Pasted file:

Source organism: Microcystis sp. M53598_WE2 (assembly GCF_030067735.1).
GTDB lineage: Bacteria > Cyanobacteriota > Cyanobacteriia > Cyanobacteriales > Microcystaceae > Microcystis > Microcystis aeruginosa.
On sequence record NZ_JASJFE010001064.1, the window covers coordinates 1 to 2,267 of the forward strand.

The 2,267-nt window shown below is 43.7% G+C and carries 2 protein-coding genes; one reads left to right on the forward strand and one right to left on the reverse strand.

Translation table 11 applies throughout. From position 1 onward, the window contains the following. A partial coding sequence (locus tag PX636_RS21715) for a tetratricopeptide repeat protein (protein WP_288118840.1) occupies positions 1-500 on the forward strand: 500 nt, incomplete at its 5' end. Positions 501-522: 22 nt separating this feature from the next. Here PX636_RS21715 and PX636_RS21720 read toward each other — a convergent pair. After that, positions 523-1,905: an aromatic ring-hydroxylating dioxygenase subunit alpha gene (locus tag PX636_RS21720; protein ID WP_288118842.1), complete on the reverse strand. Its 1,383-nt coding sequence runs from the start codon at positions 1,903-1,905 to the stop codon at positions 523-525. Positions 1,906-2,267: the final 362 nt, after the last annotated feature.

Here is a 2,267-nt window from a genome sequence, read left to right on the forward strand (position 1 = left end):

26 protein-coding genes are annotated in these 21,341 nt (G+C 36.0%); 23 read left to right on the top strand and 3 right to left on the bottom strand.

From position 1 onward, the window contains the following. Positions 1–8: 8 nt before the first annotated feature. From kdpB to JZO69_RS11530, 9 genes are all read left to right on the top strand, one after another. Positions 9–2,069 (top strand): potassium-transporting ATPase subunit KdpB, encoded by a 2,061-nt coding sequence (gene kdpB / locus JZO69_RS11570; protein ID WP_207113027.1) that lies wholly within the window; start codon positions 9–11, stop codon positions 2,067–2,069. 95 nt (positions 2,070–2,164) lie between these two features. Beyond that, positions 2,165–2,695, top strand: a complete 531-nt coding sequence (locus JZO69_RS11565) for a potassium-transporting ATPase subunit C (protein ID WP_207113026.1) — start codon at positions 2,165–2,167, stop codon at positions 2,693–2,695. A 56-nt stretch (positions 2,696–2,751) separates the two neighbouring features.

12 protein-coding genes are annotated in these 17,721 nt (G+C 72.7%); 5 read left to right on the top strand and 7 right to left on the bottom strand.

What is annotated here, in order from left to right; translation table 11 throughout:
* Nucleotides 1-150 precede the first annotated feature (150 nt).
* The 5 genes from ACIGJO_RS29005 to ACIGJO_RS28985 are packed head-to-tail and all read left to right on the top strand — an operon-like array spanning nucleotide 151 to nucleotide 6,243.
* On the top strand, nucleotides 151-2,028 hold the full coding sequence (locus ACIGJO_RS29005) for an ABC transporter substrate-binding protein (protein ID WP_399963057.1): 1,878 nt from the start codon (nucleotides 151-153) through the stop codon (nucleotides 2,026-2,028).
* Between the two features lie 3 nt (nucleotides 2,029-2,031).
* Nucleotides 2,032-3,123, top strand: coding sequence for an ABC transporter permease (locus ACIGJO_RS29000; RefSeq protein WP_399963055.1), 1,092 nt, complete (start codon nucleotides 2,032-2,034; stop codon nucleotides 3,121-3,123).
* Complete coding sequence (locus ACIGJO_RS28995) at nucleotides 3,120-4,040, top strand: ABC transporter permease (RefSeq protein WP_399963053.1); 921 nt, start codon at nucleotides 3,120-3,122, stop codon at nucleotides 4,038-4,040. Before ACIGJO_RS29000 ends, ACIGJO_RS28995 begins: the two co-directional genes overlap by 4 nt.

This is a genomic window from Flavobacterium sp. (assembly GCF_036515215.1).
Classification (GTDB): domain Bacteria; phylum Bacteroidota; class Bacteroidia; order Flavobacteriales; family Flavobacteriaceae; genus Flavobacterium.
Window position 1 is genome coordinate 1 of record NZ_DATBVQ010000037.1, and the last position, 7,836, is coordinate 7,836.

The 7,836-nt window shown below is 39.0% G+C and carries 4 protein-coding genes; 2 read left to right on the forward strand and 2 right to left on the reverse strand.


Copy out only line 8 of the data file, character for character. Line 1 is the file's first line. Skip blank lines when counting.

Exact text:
From position 1 onward, the window contains the following. Positions 1–8: 8 nt before the first annotated feature. From kdpB to JZO69_RS11530, 9 genes are all read left to right on the top strand, one after another. Positions 9–2,069 (top strand): potassium-transporting ATPase subunit KdpB, encoded by a 2,061-nt coding sequence (gene kdpB / locus JZO69_RS11570; protein ID WP_207113027.1) that lies wholly within the window; start codon positions 9–11, stop codon positions 2,067–2,069. 95 nt (positions 2,070–2,164) lie between these two features. Beyond that, positions 2,165–2,695, top strand: a complete 531-nt coding sequence (locus JZO69_RS11565) for a potassium-transporting ATPase subunit C (protein ID WP_207113026.1) — start codon at positions 2,165–2,167, stop codon at positions 2,693–2,695. A 56-nt stretch (positions 2,696–2,751) separates the two neighbouring features.